I have a hard time believing any President has had a vested interest in sports other than the opportunity to appeal to young/blue collar voters. I don't understand why Barack Obama has been hailed as a "sports president," when he's clearly one of the least athletic presidents in recent memory.
I'll never forget his bowling posture during the 2008 election, nor the first pitch he threw out in a White Sox/Nationals game that went 10 feet up the first baseline. He likes basketball, and his appeal to young voters as a "cool guy" lends itself well to the idea that he has an interest in sports.
But one of the finer points of the Green article is that almost every president has been hailed as a "sports president." Just in the past decade, I have a hard time taking Obama over Bush as a sports president. Just look at the first pitch Bush threw out (from the rubber) in that post-9/11 game and compare that to Obama's. One of the two was a constitutional law professor, the other owned the Texas Rangers. Discrepancy, eh?
The EURO 2008 article is an interesting case study in the effects large sporting events can have on a small economic market. I learned about the economic benefits that a large sporting event can have on city in a sports economics class I took last year.
In the case of the Olympics, there's an interesting history of cities overspending to get rights to host the games, and the IOC taking advantage of it. Prior to the 1984 games, cities overspent to convince the IOC to allow them to host the Olympics, such as building stadiums to host the games. Montreal, for example, spent $3 billion to host the 1976 events, and it took the city 30 years to pay off the debt.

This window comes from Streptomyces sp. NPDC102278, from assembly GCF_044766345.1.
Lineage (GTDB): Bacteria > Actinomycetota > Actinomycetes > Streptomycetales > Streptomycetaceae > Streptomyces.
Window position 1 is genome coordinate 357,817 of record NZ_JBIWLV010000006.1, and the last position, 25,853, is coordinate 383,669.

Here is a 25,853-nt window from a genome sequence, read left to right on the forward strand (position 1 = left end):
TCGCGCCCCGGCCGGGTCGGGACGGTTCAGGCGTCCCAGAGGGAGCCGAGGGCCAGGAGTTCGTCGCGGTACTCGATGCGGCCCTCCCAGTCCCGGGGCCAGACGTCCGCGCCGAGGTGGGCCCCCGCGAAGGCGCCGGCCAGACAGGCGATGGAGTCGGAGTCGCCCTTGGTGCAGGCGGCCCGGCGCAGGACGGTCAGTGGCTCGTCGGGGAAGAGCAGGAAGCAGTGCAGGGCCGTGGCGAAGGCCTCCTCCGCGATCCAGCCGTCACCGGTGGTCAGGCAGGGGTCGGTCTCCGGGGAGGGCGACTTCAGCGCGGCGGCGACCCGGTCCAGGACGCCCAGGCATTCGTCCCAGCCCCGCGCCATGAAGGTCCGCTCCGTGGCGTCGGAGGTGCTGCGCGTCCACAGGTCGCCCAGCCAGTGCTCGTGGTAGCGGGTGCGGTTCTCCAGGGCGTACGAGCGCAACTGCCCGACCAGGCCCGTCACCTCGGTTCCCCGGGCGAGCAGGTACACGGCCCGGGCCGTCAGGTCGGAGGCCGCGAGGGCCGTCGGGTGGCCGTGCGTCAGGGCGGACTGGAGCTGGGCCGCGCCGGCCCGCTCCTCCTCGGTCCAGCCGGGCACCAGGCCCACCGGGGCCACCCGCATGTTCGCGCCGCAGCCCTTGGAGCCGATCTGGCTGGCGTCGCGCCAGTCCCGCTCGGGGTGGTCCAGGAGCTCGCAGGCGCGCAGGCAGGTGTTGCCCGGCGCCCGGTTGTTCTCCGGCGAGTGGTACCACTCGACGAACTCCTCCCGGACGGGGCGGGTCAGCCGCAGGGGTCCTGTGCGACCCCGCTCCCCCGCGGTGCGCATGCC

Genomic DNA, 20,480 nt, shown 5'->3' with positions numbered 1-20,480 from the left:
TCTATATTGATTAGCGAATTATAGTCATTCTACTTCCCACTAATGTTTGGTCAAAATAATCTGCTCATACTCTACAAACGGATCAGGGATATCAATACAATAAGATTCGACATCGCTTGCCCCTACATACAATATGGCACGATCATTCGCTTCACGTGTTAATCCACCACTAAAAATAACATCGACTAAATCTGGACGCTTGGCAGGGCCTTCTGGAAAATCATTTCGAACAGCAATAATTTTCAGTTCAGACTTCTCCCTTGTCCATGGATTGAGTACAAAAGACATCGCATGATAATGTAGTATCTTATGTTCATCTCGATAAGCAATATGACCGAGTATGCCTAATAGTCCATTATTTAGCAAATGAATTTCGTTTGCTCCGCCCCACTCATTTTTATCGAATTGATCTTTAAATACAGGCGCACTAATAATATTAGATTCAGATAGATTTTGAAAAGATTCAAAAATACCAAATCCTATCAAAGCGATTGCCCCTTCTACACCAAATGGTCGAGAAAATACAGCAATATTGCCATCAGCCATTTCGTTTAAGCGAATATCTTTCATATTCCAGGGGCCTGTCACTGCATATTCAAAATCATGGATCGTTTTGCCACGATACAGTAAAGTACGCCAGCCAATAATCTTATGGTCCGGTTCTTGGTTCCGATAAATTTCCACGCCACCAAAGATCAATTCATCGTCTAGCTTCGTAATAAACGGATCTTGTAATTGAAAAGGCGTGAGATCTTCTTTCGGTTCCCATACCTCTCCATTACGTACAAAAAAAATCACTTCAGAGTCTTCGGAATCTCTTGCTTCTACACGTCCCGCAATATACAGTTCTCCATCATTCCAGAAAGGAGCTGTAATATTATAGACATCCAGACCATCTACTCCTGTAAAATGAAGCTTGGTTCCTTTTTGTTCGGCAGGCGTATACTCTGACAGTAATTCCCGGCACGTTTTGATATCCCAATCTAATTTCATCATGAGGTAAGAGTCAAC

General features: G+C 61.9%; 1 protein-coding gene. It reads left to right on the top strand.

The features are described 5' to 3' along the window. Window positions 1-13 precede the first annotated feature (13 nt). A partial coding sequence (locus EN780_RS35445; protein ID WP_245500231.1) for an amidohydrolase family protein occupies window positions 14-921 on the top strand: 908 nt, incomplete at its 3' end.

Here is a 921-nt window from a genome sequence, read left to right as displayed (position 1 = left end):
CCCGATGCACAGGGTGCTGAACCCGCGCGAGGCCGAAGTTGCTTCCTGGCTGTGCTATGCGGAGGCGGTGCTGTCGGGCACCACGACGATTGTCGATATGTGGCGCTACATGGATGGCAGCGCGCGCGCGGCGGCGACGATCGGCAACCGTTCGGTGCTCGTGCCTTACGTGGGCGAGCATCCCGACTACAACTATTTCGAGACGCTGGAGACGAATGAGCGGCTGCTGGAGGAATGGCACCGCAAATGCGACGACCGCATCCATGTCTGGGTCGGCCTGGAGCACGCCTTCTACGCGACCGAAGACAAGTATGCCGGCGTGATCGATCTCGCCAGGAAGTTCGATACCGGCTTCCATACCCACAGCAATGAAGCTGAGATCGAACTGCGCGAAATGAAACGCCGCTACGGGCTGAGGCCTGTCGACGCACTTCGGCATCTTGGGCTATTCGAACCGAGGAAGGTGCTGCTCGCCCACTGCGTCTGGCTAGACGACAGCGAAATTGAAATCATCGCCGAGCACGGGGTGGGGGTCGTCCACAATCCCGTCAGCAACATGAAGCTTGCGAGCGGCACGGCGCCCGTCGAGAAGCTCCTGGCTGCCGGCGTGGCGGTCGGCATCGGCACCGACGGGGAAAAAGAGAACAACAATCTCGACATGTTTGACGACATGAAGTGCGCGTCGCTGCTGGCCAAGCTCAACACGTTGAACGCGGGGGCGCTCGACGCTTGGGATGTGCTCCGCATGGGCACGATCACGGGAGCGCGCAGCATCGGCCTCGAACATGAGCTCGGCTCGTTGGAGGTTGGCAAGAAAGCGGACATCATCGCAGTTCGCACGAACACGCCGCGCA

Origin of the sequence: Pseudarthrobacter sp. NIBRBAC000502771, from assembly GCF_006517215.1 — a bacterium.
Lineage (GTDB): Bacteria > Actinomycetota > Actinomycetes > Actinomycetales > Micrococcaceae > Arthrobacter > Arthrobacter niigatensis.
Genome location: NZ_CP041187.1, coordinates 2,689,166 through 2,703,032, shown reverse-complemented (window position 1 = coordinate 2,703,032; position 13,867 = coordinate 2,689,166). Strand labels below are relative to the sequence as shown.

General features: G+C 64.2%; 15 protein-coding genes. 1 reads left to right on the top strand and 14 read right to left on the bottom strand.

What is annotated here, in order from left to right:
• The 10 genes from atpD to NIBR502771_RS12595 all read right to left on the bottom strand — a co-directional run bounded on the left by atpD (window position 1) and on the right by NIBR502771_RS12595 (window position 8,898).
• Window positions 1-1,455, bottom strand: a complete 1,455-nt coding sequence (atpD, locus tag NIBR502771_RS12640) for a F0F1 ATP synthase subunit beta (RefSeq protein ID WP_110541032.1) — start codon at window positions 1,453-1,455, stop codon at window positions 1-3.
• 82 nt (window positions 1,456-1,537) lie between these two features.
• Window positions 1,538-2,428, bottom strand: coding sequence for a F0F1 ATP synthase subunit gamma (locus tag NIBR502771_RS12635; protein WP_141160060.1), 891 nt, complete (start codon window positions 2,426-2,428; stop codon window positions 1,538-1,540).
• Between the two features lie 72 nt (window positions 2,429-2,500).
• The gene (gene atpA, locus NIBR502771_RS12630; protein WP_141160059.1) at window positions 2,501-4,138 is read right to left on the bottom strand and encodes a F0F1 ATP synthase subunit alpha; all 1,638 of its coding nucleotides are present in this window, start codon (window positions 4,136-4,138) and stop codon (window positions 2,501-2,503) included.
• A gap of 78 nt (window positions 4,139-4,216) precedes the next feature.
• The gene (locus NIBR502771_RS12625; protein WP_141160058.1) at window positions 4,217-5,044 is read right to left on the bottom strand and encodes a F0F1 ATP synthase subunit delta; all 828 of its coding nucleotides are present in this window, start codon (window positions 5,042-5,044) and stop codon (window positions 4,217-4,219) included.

As a result of cities spending so much, Los Angeles was the only city to offer a bid for the 1984 games. Since the IOC had no other choice, it gave L.A. the upper hand. The city used existing facilities and it was the first Olympics to have official sponsorships. As a result, the L.A. Organizing Committee made a profit of more than $230 million.
Cities then recognized the potential economic benefit that the Olympics can have, and bids for the Olympics have become more ridiculous by the year. Athens spent $12 billion on 2004 games and China spent $40 billion on the 2008 games.
The IOC has used this leverage it has over cities to provide more
elaborate facilities, luxurious accommodations for IOC officials and even
payments to IOC officials.
All because of the economic events of a large sporting event, such as EURO 2008, has on a city.